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Doctors have started healing human skin with fish skin

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Emily Badiozzaman
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Bionic body parts, entire face transplants and now using fish skin to heal our own – doctors are obviously superheroes.

Medical pros in Brazil have used the skin of the Tilapia fish (a popular freshwater dinner option) to treat the burn wounds of a 36-year-old woman for the first time ever.

Maria Ines Candido da Silva suffered burns to her face, arms and neck after a gas canister exploded at the restaurant she worked at.

In extreme pain, doctors offered her an alternative treatment – using the skin of the fish as a plaster. The fish is ample in Brazil, disease-resistant, and has been trialed on around fifty people in research. The skin is usually discarded so scientists thought about putting it to good use.

It’s believed the fish skin contains ‘optimum levels of collagen type one’ and reduces the risk of infection while providing human skin with essential proteins to heal.

Before the fish strips are used, researchers put the skin through a rigorous process that removes scales, muscle tissue, toxins and any possibility of transmitted diseases. It also gets rid of the fishy smell, thankfully.

It’s stretched and then laminated to store in fridges for up to two years before being used.

Doctors left the skin on Da Silva’s wounds for eleven days before unwrapping her by using petroleum jelly to lift the fish skin off of her own.

Da Silva said  “I was in absolute agony and desperate for anything to ease my suffering, I loved the treatment and would recommend it to anyone who has suffered like me.”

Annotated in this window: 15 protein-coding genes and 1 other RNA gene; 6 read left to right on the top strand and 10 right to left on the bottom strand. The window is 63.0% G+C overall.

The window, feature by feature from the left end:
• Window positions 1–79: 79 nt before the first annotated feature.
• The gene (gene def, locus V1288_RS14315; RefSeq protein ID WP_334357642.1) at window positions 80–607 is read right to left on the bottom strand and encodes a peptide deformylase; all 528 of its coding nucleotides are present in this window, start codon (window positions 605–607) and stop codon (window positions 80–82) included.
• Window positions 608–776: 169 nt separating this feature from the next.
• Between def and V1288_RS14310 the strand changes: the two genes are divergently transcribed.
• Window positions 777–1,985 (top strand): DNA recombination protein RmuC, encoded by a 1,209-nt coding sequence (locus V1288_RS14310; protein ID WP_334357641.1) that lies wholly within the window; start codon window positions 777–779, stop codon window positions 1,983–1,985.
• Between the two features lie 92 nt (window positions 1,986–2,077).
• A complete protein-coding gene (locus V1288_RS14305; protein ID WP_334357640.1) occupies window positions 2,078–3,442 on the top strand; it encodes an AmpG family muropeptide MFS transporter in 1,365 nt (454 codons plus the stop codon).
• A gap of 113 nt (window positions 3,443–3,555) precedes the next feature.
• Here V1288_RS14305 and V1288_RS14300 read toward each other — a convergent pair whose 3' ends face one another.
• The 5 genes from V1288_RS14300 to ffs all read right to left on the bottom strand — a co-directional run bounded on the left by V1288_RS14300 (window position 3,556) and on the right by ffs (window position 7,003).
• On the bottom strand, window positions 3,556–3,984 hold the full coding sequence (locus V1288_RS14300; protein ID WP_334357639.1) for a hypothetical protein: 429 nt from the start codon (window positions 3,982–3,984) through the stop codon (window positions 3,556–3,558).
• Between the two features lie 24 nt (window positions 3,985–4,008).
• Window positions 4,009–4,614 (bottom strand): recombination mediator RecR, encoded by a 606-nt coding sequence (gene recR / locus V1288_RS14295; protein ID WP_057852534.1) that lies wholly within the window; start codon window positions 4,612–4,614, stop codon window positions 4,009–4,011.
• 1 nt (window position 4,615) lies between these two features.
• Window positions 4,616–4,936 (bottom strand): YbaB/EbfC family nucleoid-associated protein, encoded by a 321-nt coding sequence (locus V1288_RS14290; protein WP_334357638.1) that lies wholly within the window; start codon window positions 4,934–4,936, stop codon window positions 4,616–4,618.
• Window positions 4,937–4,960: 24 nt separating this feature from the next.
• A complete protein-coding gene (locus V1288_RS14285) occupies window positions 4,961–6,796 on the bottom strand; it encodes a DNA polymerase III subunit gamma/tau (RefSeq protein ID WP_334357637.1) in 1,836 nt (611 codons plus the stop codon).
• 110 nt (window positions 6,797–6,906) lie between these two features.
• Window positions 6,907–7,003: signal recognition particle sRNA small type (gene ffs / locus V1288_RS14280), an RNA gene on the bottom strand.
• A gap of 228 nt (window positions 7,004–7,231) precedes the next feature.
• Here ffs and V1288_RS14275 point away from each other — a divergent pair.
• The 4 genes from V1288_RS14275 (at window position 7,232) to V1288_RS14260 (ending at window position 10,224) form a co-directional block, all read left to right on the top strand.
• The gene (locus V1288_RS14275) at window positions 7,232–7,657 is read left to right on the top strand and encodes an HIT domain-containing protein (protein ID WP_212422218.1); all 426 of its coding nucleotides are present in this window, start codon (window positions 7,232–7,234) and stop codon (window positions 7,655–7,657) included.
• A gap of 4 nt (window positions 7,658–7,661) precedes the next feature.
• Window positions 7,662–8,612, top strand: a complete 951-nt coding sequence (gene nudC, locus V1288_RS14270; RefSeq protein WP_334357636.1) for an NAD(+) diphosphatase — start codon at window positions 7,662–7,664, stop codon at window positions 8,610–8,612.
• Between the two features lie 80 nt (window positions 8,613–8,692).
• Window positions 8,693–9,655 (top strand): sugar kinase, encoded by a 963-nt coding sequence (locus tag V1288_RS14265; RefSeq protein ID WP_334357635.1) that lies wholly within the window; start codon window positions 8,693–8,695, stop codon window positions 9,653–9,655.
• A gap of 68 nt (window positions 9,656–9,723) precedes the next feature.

“I felt like I was in a sci-fi-movie when the Tilapia fish skin was being put on”

“At first the fish skin felt really cold but within minutes of it being laid on, I didn’t feel any more pain and it felt cool and comforting.”

The benefit of using fish skin instead of topical treatments and bandages is that patients don’t need to suffer the pain of changing their dressings every day.

Dr Borges, plastic surgeon at São Marcos Hospital SOS Burns and Wounds Unit in Recife and coordinator of the project explained: “This new Tilapia dressing is cheap and easy to sustain unlike the expensive human skin banks that countries like ours have difficulty funding and maintaining.

“We’ve been working on this project for over two years and believe we can look forward to a time when this low-cost viable healing aid will be used to make a radical difference to thousands of burn victims in developing and poor countries, saving time, medication costs and hours of pain.”

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Emily Badiozzaman

Emily is a freelance writer for Shortlist.com. She covers breaking news, entertainment, style and lifestyle for the site. When she’s not writing, she can usually be found eating and drinking or thinking about food and drinking. Follow Emily on Twitter: @ebadiozzaman 

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